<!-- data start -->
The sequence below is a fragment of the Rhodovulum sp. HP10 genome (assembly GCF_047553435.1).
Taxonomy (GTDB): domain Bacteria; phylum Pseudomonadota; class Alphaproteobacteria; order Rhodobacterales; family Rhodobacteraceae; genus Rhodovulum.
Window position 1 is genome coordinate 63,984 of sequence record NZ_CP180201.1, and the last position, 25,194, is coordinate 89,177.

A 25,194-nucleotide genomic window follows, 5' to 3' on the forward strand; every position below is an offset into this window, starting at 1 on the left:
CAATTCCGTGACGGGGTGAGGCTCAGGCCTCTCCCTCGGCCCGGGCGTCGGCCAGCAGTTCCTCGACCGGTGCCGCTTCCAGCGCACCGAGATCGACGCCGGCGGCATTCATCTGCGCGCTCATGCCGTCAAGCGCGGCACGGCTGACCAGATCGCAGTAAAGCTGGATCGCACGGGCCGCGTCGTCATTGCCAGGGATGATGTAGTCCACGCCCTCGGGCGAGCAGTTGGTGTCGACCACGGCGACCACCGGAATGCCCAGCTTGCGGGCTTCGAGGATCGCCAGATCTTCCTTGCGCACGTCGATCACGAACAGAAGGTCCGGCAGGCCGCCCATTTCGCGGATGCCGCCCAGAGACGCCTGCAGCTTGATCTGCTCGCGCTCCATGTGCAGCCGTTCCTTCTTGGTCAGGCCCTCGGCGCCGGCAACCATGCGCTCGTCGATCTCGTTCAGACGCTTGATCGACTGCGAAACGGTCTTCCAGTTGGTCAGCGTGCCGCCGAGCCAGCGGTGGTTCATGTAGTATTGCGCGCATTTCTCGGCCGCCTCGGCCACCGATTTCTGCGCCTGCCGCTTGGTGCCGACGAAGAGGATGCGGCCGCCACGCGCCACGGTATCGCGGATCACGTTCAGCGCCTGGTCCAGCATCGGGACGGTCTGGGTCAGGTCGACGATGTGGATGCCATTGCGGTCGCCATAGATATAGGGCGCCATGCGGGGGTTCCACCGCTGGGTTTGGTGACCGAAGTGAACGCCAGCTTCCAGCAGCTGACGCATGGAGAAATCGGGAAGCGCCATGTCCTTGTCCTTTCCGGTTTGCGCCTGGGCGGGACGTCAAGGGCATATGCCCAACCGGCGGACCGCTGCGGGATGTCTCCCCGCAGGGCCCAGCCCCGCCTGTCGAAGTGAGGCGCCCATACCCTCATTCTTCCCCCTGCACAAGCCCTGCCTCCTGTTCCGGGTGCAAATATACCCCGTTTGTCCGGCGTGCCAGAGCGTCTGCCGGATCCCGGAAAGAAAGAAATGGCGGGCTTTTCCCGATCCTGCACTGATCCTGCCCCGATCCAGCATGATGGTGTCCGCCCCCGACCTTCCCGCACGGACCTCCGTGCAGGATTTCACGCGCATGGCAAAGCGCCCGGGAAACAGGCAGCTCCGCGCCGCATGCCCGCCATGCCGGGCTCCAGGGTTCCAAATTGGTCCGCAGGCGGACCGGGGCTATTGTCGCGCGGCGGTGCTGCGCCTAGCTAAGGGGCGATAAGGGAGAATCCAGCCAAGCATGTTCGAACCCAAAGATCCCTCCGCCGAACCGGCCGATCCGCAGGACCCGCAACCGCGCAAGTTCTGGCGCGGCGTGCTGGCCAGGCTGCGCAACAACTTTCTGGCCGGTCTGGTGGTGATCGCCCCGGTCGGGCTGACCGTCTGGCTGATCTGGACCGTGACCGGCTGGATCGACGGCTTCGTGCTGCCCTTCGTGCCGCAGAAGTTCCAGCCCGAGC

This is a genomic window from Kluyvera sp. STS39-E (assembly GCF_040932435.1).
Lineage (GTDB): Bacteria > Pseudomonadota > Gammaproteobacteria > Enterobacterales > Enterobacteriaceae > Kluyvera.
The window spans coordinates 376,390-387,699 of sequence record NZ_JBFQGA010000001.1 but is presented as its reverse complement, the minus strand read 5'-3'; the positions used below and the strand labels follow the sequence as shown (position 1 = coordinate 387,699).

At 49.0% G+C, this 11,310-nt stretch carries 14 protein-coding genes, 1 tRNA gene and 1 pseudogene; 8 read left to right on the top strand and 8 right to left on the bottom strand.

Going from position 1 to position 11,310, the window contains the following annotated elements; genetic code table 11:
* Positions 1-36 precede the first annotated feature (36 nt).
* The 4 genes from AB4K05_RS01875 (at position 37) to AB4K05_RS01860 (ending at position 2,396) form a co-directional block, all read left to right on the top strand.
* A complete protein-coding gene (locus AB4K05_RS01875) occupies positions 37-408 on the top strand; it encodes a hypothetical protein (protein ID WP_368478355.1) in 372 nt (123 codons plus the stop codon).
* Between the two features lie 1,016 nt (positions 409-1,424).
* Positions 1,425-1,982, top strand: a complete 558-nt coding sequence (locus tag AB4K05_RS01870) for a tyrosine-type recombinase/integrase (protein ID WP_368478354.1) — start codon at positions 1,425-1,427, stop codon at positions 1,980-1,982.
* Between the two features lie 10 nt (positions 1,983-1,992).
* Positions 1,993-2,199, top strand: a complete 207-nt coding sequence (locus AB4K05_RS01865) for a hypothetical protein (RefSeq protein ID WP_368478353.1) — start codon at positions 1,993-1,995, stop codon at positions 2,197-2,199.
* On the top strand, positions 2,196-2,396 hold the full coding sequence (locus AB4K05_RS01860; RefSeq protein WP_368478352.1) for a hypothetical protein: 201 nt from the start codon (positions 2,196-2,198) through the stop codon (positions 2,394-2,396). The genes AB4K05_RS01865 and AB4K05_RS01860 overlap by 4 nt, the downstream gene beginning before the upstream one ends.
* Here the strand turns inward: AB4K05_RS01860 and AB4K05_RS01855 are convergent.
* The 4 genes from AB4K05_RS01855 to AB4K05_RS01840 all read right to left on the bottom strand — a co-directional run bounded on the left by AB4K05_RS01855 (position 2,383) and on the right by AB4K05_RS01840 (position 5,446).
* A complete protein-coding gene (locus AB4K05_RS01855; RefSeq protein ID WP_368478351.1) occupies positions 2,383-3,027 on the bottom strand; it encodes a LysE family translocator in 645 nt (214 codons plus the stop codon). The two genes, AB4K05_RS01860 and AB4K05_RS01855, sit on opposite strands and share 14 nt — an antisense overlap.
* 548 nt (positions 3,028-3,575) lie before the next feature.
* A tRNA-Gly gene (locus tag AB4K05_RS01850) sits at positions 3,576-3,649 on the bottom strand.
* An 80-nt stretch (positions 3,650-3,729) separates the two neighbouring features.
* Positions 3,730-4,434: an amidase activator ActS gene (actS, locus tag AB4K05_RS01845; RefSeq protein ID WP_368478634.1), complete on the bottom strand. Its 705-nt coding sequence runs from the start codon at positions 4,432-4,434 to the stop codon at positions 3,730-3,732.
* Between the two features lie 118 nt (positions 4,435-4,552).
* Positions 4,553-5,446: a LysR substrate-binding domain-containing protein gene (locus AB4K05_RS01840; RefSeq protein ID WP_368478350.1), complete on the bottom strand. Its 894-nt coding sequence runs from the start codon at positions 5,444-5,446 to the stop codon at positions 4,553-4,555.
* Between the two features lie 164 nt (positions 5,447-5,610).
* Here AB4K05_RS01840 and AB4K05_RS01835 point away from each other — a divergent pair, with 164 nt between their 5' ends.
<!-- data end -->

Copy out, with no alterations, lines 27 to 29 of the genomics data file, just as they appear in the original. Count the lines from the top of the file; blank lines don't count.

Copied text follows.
* Positions 4,553-5,446: a LysR substrate-binding domain-containing protein gene (locus AB4K05_RS01840; RefSeq protein ID WP_368478350.1), complete on the bottom strand. Its 894-nt coding sequence runs from the start codon at positions 5,444-5,446 to the stop codon at positions 4,553-4,555.
* Between the two features lie 164 nt (positions 5,447-5,610).
* Here AB4K05_RS01840 and AB4K05_RS01835 point away from each other — a divergent pair, with 164 nt between their 5' ends.